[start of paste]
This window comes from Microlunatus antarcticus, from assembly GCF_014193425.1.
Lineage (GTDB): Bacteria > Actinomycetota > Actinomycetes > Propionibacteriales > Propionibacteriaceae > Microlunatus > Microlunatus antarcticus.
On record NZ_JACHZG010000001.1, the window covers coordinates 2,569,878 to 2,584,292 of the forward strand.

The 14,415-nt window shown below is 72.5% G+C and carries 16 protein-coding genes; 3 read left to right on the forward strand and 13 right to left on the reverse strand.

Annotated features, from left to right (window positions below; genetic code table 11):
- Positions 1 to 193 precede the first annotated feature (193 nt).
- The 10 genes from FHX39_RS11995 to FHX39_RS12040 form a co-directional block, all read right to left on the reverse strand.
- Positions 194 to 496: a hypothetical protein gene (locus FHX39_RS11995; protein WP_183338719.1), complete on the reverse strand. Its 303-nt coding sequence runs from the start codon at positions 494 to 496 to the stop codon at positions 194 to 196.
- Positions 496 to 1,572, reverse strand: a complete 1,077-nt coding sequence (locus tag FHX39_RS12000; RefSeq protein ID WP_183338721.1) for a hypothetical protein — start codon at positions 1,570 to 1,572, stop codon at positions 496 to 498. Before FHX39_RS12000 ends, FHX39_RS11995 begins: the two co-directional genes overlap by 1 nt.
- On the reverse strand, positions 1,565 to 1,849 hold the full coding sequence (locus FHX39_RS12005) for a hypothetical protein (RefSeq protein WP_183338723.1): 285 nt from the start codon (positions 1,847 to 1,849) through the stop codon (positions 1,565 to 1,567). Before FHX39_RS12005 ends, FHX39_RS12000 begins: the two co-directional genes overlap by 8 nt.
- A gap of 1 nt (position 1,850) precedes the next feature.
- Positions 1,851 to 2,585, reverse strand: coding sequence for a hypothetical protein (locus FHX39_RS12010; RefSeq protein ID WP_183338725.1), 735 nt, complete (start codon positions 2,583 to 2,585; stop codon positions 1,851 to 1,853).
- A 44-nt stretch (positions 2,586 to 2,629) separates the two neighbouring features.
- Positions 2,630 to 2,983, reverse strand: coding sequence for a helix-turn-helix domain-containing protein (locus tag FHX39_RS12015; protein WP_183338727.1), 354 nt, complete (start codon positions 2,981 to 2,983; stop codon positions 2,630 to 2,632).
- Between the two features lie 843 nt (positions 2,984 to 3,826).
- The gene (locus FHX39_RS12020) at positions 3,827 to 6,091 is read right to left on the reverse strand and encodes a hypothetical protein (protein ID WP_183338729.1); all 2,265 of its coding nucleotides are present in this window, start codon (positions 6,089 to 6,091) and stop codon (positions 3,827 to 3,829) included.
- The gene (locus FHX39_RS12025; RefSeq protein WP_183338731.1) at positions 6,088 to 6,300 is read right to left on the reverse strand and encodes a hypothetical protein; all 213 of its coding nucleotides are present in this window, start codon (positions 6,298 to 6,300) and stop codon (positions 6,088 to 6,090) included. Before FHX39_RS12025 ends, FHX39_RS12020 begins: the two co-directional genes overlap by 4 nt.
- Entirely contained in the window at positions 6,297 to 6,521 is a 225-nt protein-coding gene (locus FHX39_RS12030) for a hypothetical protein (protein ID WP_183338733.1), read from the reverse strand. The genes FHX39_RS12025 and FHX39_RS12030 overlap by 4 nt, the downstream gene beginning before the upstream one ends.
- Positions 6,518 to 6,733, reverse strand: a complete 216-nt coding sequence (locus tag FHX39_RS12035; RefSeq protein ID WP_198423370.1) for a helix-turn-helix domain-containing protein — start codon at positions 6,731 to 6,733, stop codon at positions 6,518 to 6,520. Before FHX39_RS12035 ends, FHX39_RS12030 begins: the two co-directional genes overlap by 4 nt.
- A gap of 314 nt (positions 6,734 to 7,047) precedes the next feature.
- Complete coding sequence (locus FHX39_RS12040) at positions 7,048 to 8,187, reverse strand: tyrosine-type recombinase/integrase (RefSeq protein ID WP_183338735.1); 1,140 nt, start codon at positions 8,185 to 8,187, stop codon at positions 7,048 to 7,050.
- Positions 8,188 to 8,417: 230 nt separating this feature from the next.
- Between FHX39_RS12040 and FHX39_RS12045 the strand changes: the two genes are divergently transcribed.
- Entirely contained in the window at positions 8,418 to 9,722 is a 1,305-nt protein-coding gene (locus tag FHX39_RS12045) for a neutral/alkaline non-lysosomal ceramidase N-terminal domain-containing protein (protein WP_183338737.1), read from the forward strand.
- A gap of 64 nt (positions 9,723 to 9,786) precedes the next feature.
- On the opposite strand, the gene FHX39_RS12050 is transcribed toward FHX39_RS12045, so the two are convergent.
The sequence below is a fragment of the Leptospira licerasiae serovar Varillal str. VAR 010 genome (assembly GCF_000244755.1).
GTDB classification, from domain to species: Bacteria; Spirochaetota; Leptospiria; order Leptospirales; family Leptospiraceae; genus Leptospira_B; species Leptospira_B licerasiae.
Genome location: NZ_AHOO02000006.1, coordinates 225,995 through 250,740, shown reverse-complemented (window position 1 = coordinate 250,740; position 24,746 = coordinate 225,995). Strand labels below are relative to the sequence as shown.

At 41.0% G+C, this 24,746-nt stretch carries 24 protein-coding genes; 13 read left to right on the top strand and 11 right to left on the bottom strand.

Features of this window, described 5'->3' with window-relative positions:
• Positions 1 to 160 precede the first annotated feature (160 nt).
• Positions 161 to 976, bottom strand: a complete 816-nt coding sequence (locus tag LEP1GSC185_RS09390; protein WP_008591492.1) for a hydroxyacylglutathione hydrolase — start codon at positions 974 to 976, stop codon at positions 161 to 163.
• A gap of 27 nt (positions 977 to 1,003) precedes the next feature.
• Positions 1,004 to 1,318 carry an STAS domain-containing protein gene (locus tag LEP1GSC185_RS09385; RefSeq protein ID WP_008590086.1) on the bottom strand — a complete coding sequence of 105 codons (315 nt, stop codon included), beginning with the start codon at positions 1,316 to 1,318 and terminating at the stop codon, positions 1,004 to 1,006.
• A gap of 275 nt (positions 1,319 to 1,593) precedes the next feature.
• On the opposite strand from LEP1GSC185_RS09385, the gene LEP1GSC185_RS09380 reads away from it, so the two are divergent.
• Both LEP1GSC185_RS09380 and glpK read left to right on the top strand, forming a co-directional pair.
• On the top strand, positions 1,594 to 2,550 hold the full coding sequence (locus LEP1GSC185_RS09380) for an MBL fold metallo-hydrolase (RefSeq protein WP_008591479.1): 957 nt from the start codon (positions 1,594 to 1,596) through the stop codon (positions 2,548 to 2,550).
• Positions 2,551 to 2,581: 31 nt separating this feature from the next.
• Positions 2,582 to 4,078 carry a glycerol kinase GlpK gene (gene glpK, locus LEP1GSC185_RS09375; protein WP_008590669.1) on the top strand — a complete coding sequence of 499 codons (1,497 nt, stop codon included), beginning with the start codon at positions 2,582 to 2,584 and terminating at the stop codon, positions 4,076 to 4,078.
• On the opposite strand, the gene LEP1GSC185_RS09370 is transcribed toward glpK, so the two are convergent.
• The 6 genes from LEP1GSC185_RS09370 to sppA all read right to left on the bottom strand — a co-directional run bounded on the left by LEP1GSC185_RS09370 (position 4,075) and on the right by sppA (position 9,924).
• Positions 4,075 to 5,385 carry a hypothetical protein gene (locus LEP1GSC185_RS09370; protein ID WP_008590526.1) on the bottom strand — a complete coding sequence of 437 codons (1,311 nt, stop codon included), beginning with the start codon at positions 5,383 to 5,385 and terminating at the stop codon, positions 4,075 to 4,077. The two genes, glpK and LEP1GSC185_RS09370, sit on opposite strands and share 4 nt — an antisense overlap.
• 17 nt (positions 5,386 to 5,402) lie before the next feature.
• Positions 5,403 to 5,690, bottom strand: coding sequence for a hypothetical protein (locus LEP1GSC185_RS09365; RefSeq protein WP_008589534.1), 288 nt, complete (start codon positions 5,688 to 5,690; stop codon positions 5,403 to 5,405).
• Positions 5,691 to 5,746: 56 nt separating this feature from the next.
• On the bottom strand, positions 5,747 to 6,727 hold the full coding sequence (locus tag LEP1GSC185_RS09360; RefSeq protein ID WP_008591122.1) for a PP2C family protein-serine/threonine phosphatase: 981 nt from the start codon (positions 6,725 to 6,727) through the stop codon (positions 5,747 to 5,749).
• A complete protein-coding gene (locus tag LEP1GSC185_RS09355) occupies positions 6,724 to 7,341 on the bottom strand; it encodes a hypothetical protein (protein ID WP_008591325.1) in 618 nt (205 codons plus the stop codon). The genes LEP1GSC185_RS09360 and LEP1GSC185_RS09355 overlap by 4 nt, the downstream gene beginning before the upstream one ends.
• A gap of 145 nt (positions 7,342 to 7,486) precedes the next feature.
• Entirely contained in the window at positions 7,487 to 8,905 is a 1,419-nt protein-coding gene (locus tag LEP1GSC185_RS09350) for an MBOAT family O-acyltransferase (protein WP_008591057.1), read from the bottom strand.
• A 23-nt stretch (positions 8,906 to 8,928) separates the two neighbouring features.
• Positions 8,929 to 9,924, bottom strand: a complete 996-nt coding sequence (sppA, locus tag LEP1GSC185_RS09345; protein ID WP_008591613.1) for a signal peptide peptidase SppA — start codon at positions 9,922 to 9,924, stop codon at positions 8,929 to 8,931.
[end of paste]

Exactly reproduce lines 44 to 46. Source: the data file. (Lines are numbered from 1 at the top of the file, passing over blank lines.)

• Positions 4,075 to 5,385 carry a hypothetical protein gene (locus LEP1GSC185_RS09370; protein ID WP_008590526.1) on the bottom strand — a complete coding sequence of 437 codons (1,311 nt, stop codon included), beginning with the start codon at positions 5,383 to 5,385 and terminating at the stop codon, positions 4,075 to 4,077. The two genes, glpK and LEP1GSC185_RS09370, sit on opposite strands and share 4 nt — an antisense overlap.
• 17 nt (positions 5,386 to 5,402) lie before the next feature.
• Positions 5,403 to 5,690, bottom strand: coding sequence for a hypothetical protein (locus LEP1GSC185_RS09365; RefSeq protein WP_008589534.1), 288 nt, complete (start codon positions 5,688 to 5,690; stop codon positions 5,403 to 5,405).